Percentage returning Stanford brings back a lot of talent this seasonPercentage of 2018 contributions produced by players returning in 2019 for top NCAA women’s volleyball programs 2018 RankTeamKillsAssistsDigsBlocksAces Stanford women’s volleyball faced a tough challenge just a week into the season, making a trip across the country last Wednesday to take on the then-No. 7 Florida Gators.But the match was hardly a struggle. The Cardinal — led by the trio of seniors Kathryn Plummer (21 kills), Jenna Gray (37 assists) and Morgan Hentz (15 digs) — dispatched Florida in straight sets, 25-22, 25-17, 25-19. Four days later, the team added a win over No. 3 Texas to improve to 4-0. As a result, Stanford was the unanimous top team in Monday’s coaches poll.The Cardinal finished 2018 with a 34-1 record, avenging its early-season loss to BYU in the national semifinals before beating Nebraska in the final. After rolling through the NCAA last season, the Cardinal return more of last year’s squad than almost any other top-ranked team.1The top 11 teams in last year’s end-of-season poll all started the 2019 season back in the top 11. But the road won’t be easy for the talented favorites, who will have to beat stalwarts from the Midwest and upstarts from the South.Stanford was the only school with three 2018 First-Team All-Americans, all of whom were juniors. The team’s biggest loss was middle blocker Tami Alade, a Second-Team All-American and the only senior who consistently played last season. Gray, the two-time defending Pac-12 Setter of the Year, was the only non-senior setter to earn First-Team All-American honors last year. Hentz, Mayor of Hentz-Ville, is the two-time defending Pac-12 Libero of the Year and last year’s Final Four Co-MVP.And then there’s Plummer, the two-time defending National Player of the Year, a dominant force on the outside who’s already racked up more awards than can comfortably fit on her bio page. Plummer, Hentz and Gray might be the NCAA’s top players at their respective positions. The trio has won a pair of titles together and may be in line for a third. 11Florida84.545.083.277.280.0 The toughest competition, as is often the case in volleyball, comes in the Big Ten, which claimed five of the top eight spots in the preseason coaches poll.The Wisconsin Badgers may present the biggest challenger to Stanford as the only top-11 team returning a higher percentage of contributions. The preseason coaches poll put Wisconsin fifth, behind Nebraska and Minnesota, but Big Ten coaches named UW the conference favorite. The Badgers looked the part early but suffered a pair of close losses to ranked teams over the weekend and will need to bounce back.Wisconsin is led by a junior class featuring Sydney Hilley, Dana Rettke and a redshirted Molly Haggerty. The 6-foot-8 Rettke, a nearly unstoppable blocker, spent the summer competing with the U.S. national team. Haggerty was the 2016 Big Ten Freshman of the Year, but a back injury cost her all of 2017, and she struggled to return to form last year. Hilley, a Second-Team All-American, ranked fourth in the country in assists per set last year and is one of just three setters named to an All-American team who returns this season.And Illinois retained All-American outside hitter Jacqueline Quade from its Final Four team but lost setter Jordyn Poulter to graduation (she now plays on the national team). The Illini will likely replace her with Mica Allison — a transfer from Auburn, a former top recruit and one of the nation’s best underclassman setters. Illinois has also struggled early, losing a pair of matches this weekend, though Allison has barely played because of an injury.And perennial contenders Nebraska and Penn State enter the season with strong young teams. Nebraska, national champions in 2015 and 2017 and last year’s runners-up, can never be counted out, especially if setter Nicklin Hames makes a substantial leap her sophomore year. The Huskers are off to a 4-0 start with no seniors on the roster. Penn State has won at least 22 matches in each of the 41 seasons played under head coach Russ Rose. The Nittany Lions, with 15 underclassmen on their roster, have jumped out to a 5-0 record but face their first big test when Stanford comes to town on Friday.Minnesota made the biggest jump among last year’s top-10 teams, coming in third in the preseason rankings despite being upset by Oregon in last year’s regional semifinals. That loss marked the Gophers’ fourth-straight tournament upset; they were the No. 2 seed three of the last four years but haven’t reached the championship match since 2004. Replacing All-American setter Samantha Seliger-Swenson is the biggest challenge for the Gophers this year, who have struggled early this season.Outside the Big Ten, a pair of Big 12 Teams are off to hot starts. No. 3 Texas swept Minnesota and took Stanford to five sets. And Baylor, a program that hasn’t reached even the Sweet 16 in 10 years, shot up to No. 5 after winning at Wisconsin and at Marquette to reach 5-0.The under-the-radar contender could be Kentucky. The SEC favorite is one of the best teams in terms of returning contributors. Junior setter Madison Lilley will try to make a case for player of the year, and there’s plenty of All-American talent around the roster.2Lilley and Leah Edmond were Second-Team All-Americans, while Gabby Curry was an honorable mention But the Wildcats struggled out of the gates, suffering an early-season straight-sets upset at the hands of then-unranked Utah.Stanford’s early-season challenges are far from over: The Cardinal face three top Big Ten teams in the next week, culminating next Wednesday with a rematch of the national championship game against Nebraska. And there will be challenges throughout the year from other top teams, especially come December. But if last year is any indication, the Cardinal will be ready. The programs that finished last season ranked in the top 11 last year were all ranked in the top 11 in the 2019 preseason poll.Sources: School websites, ACVA rankings 1Stanford85.1%99.9%98.4%68.7%98.8% 3Illinois76.613.579.949.870.4 9Oregon18.104.22.1687.740.2 8Wisconsin86.199.798.982.099.3 5Texas54.398.790.832.486.2 4BYU55.210.741.764.943.3 7Minnesota92.111.768.485.447.9 2Nebraska69.489.057.083.954.0 10Kentucky82.098.387.471.272.8 6Penn State57.615.666.566.669.0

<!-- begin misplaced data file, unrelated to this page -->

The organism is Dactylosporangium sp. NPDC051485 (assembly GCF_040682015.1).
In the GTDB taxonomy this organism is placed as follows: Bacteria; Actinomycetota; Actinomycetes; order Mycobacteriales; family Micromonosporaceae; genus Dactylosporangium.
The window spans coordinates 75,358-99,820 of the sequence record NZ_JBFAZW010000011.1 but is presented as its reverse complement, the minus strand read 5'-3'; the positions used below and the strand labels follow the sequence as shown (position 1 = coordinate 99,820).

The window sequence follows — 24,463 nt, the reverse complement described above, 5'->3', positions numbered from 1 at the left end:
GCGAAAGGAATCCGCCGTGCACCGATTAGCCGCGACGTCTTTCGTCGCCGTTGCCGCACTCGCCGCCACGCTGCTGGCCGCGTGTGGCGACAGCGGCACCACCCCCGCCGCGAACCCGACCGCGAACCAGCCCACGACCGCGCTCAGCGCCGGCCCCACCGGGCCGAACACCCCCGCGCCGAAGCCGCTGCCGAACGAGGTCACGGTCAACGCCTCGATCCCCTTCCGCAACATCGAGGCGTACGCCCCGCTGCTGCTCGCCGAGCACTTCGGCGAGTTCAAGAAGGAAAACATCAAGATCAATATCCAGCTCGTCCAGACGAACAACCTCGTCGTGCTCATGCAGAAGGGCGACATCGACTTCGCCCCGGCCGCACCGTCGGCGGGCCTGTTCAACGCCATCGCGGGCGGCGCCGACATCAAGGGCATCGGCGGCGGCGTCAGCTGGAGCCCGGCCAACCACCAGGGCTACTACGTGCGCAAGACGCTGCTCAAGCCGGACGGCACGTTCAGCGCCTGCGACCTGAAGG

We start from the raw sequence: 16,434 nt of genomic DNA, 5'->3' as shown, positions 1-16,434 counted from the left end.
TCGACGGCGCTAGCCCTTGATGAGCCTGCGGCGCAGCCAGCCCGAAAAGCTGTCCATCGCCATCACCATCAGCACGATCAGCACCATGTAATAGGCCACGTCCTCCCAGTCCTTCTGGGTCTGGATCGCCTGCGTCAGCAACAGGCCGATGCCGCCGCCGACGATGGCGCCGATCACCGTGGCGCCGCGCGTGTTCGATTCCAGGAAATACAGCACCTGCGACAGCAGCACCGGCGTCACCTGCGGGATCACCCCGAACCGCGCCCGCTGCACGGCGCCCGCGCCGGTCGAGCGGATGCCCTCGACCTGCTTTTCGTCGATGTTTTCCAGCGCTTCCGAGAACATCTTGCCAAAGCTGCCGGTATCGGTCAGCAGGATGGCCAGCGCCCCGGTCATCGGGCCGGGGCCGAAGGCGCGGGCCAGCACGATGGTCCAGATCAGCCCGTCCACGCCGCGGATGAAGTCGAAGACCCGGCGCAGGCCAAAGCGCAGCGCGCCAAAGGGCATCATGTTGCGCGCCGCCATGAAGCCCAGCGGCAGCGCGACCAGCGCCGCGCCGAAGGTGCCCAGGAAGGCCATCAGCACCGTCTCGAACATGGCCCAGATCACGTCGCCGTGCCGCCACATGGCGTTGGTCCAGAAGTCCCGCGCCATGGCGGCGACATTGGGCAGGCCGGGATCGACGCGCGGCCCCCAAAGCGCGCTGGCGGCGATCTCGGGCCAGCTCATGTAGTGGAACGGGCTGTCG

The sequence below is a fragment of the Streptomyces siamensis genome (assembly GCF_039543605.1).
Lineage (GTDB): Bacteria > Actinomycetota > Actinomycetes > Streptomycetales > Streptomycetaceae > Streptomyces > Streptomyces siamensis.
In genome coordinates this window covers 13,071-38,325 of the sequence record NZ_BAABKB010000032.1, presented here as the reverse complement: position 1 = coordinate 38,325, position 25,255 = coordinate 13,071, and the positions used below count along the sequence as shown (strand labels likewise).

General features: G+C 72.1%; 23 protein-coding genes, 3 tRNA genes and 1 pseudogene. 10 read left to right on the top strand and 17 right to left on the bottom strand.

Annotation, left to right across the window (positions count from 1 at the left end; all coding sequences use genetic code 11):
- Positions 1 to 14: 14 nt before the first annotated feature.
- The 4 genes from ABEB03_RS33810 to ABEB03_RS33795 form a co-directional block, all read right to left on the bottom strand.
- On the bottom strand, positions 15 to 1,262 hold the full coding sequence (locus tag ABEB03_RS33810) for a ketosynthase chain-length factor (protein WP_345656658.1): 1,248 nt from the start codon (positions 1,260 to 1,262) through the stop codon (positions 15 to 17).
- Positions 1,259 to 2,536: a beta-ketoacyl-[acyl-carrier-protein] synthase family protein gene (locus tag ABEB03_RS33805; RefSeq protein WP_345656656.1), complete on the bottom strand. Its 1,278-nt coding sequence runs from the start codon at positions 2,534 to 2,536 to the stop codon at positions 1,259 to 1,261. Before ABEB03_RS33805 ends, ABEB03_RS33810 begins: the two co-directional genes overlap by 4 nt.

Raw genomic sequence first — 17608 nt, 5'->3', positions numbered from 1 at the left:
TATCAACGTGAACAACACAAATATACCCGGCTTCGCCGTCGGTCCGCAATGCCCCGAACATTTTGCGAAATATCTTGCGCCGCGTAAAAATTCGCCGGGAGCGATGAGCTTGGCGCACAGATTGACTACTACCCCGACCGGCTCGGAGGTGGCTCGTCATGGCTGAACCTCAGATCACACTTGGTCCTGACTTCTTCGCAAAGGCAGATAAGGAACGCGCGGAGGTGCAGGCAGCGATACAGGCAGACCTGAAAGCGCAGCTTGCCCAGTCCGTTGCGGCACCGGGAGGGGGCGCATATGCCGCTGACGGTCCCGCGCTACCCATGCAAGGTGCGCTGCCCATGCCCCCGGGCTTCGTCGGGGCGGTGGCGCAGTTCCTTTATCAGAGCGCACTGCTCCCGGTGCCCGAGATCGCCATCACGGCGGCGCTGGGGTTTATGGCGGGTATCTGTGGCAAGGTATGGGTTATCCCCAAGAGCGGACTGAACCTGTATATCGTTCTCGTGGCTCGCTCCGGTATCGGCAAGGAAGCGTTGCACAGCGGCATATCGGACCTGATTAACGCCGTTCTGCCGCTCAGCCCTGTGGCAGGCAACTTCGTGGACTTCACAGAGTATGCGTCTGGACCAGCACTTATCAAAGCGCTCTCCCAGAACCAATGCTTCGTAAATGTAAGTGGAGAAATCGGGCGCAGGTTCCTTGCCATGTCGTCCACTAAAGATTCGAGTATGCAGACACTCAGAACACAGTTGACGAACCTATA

Manchester United fired manager David Moyes with four matches left in the English Premier League season, the club announced on Tuesday. His removal — after only 10 months on the job — left Moyes more than 25 seasons shy of the tenure of his predecessor, Sir Alex Ferguson. Going by results, that’s understandable: Ferguson’s United sides won England’s top league 13 times, while United under Moyes was languishing at seventh in the league, eliminated from the lucrative, Europe-wide Champions League for the coming season.Although Ferguson selected him as his successor, Moyes was always going to have big shoes to fill. Yet less noticed was that Ferguson had been, in his final season, lucky as well as good. By several crucial stats, United wasn’t as good last year as it seemed in winning the league by 11 points. The team has been worse by all these measures under Moyes. But the club has also been far less lucky.Soccer analysts, inspired by ice hockey’s Corsi stat, have begun to examine teams’ ability to create and prevent shots. Teams’ share of all shots taken, and their share of all shots on target, are far more predictive of future success than teams’ percentage of shots converted or of opponents’ shots saved, as soccer analyst James Grayson has shown.Last season, United was far from leading the Premier League in creating the lion’s share of shots, or shots on target. United ranked eighth of 20 teams in proportion of shots, and seventh in proportion of shots on target, according to Grayson; and seventh and fourth, respectively, according to Benjamin Pugsley, who uses a slightly different set of underlying numbers. (Soccer doesn’t yet have completely standardized stats — or, as, Pugsley puts it, “Football and numbers is really new.”)How, then, did Manchester United nonetheless lead the league in goal differential? By leading the league in shooting percentage and placing fourth in save percentage. Grayson calls the sum of those two percentages, multiplied by 1,000, PDO (after its hockey name), and he’s shown that it has essentially no value in predicting future results. United led the Premier League in PDO by a big margin last year. It did the same the year before, which at the time prompted Grayson to forecast a United decline — a year too early, as it turned out.So United’s path to the league title last year was a lucky one; its performance didn’t predict continued success this season. Sure enough, United’s PDO has declined from league-leading to seventh best, and that, combined with less-precipitous declines in share of shots and shots on target, has led to the club outscoring opponents by less than half a goal per game, compared to more than a goal per game last season.Not only did United convert shots, and prevent shots, at unusually high — and unsustainable — rates last season. The club also won more matches than expected based on its goal differential. United won the league by 11 points over Manchester City last season. It also had 12 more points than expected based on its goals scored and allowed. This year, it’s getting about as many points as expected based on goal differential.Was Ferguson just lucky last season, or was he able to conjure consistently high levels of shooting accuracy and goalkeeping even after his club’s edge in shots had eroded? On the one hand, his United clubs sustained high levels of PDO during his tenure. On the other hand, there’s some out-of-sample evidence from United’s Champions League performance, this season and last season.In Ferguson’s last year at the helm, United played eight Champions League games, yielded nine more shots than it took and outscored opponents by two goals. Real Madrid eliminated United in the round of 16. In this season’s Champions League, under Moyes, United allowed 32 more shots than it attempted, yet United still outscored opponents by eight goals, advancing to the quarterfinal stage.These results suggest United’s overachievement in the Premier League last season was due more to luck than to anything Ferguson did.